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“ [173] in regard to the garrison of the fort.” It will be seen that General Harris was industrious in beating up evidence — writing to those who were not present, as well as to those of the other side. He could not accept my statement of the case, though present and having control of the whole affair.

I have omitted, unintentionally, up to this point, reference to Brigadier-General R. L. Walker's letter. He was Chief of Artillery of Hill's corps. He writes: “On the morning of the 3d of April, 1865, I was at Rice's salient until about sun up, when it was reported to me that the lines in front of Fort Gregg had been broken.” He was not at Rice's salient on April 3d, 1865. He repaired at once to Battery Gregg, a distance, I should think, the way he would have to go, of at least three or four miles. The lines, he says, had been broken, and “directly in front of Gregg they had been held by Lane's brigade.” This was not the case; they had been held at and near this battery by Thomas's brigade. He manned the fort with a section of the Washington artillery and two companies organized from the supernumerary artillerymen. “I called on them to go with me to recover the line evacuated by our infantry, or at least so much thereof as had been occupied by two of my batteries, which had been left in the hands of the enemy.” Evacuating lines, and leaving guns in the hands of the enemy, convey impressions not complimentary to the infantry that had held them, and these impressions are strengthened when we are informed that “they (supernumerary artillerymen) made a gallant charge, recapturing these batteries, left by the infantry, and bringing them out.” Having recovered his batteries left in the hands of the enemy, he then drove back the enemy's skirmish line, &c., &c. “I then fell back to Fort Gregg, and just at this juncture the gallant Mississippians, under the intrepid Harris, came up to my relief.” And did General Harris, with his brigade, relieve him and his two companies of supernumerary artillerymen? Up to this time General Walker's memory was clear and distinct, but then, for an instant, it seems to have been a little clouded. “As well as I can remember, a part of Harris's brigade, with my men, then occupied Fort Gregg, while the main body of the brigade went to Fort Alexander,1 a few hundred yards to the north and right of Fort Gregg.” And now his memory is again clear. “We held our respective positions until I was informed that General Longstreet had come to our relief on the right, when I dispatched my Inspector-General Captain Richard Walke to General Harris informing ”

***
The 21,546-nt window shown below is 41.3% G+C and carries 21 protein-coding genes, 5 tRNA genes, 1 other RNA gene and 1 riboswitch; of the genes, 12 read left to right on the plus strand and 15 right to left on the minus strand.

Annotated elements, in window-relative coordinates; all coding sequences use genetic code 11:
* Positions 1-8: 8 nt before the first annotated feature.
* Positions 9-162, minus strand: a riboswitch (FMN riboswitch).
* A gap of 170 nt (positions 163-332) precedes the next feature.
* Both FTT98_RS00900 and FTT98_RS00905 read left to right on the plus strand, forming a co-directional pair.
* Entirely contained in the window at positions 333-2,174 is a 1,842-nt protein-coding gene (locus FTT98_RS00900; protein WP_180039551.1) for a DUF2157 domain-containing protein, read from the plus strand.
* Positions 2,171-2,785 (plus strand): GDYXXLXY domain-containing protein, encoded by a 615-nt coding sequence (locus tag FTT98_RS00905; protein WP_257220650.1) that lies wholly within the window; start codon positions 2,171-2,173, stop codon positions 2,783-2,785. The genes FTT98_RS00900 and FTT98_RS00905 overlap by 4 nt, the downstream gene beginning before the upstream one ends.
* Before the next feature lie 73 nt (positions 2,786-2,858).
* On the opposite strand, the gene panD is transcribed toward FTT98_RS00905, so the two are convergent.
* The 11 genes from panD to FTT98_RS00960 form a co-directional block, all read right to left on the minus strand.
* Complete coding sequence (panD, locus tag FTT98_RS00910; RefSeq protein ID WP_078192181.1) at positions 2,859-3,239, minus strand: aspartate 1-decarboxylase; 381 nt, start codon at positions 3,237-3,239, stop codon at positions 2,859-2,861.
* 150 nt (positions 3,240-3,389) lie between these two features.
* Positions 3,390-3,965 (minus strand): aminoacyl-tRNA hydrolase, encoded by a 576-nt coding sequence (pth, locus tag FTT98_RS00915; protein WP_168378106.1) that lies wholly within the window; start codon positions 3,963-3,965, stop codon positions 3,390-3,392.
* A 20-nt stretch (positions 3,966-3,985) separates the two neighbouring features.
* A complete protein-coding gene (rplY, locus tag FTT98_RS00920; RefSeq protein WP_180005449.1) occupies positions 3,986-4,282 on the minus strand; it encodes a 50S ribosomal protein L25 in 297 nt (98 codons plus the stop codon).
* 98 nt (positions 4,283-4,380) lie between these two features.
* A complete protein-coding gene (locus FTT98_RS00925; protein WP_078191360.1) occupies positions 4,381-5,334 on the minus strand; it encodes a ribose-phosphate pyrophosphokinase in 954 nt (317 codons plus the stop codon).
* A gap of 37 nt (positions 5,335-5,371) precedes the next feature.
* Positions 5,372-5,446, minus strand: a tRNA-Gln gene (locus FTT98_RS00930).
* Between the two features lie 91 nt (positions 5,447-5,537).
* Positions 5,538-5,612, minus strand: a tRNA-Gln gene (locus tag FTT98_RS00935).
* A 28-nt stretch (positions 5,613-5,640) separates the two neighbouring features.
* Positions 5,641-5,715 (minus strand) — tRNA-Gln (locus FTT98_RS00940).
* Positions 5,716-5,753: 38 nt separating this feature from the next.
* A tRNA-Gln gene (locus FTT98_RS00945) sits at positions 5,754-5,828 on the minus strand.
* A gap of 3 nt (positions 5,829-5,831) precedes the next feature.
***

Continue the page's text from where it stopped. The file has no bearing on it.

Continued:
1 Called by others, more generally, Battery Whitworth.

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April 3rd, 1865 AD (2)
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